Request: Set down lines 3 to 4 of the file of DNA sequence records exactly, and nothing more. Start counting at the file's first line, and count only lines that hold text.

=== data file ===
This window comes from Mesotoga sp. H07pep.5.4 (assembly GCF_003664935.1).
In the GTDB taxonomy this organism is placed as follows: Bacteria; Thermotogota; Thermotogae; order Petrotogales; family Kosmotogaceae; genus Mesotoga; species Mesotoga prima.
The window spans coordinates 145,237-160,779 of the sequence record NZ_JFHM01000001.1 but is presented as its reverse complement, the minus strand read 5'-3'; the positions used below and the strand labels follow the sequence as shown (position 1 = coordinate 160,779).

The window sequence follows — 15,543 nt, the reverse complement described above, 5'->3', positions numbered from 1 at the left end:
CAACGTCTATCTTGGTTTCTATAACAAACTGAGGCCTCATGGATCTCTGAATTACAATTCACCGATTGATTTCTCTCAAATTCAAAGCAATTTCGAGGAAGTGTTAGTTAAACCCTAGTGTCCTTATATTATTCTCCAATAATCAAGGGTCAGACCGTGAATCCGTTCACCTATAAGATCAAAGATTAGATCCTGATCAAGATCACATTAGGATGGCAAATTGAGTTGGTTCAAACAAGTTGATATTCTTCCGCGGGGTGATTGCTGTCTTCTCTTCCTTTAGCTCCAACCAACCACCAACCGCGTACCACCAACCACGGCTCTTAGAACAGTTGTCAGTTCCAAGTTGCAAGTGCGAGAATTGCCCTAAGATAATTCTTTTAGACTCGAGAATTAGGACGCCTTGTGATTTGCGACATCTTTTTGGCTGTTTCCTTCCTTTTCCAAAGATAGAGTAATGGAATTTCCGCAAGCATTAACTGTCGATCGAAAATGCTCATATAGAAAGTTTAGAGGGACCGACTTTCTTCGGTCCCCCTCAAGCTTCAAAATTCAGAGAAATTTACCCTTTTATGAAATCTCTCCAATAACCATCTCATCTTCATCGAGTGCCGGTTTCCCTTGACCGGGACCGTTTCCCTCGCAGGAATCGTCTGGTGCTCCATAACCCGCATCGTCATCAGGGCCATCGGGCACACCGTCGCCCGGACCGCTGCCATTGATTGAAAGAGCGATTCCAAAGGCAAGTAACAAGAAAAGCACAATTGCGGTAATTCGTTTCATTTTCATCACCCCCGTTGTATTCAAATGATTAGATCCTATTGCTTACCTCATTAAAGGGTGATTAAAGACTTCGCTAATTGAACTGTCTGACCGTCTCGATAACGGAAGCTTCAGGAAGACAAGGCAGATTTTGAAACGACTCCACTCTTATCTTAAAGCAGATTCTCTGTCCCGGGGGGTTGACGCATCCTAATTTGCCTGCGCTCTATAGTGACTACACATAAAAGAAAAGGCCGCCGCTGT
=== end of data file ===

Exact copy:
The window spans coordinates 145,237-160,779 of the sequence record NZ_JFHM01000001.1 but is presented as its reverse complement, the minus strand read 5'-3'; the positions used below and the strand labels follow the sequence as shown (position 1 = coordinate 160,779).

The window sequence follows — 15,543 nt, the reverse complement described above, 5'->3', positions numbered from 1 at the left end: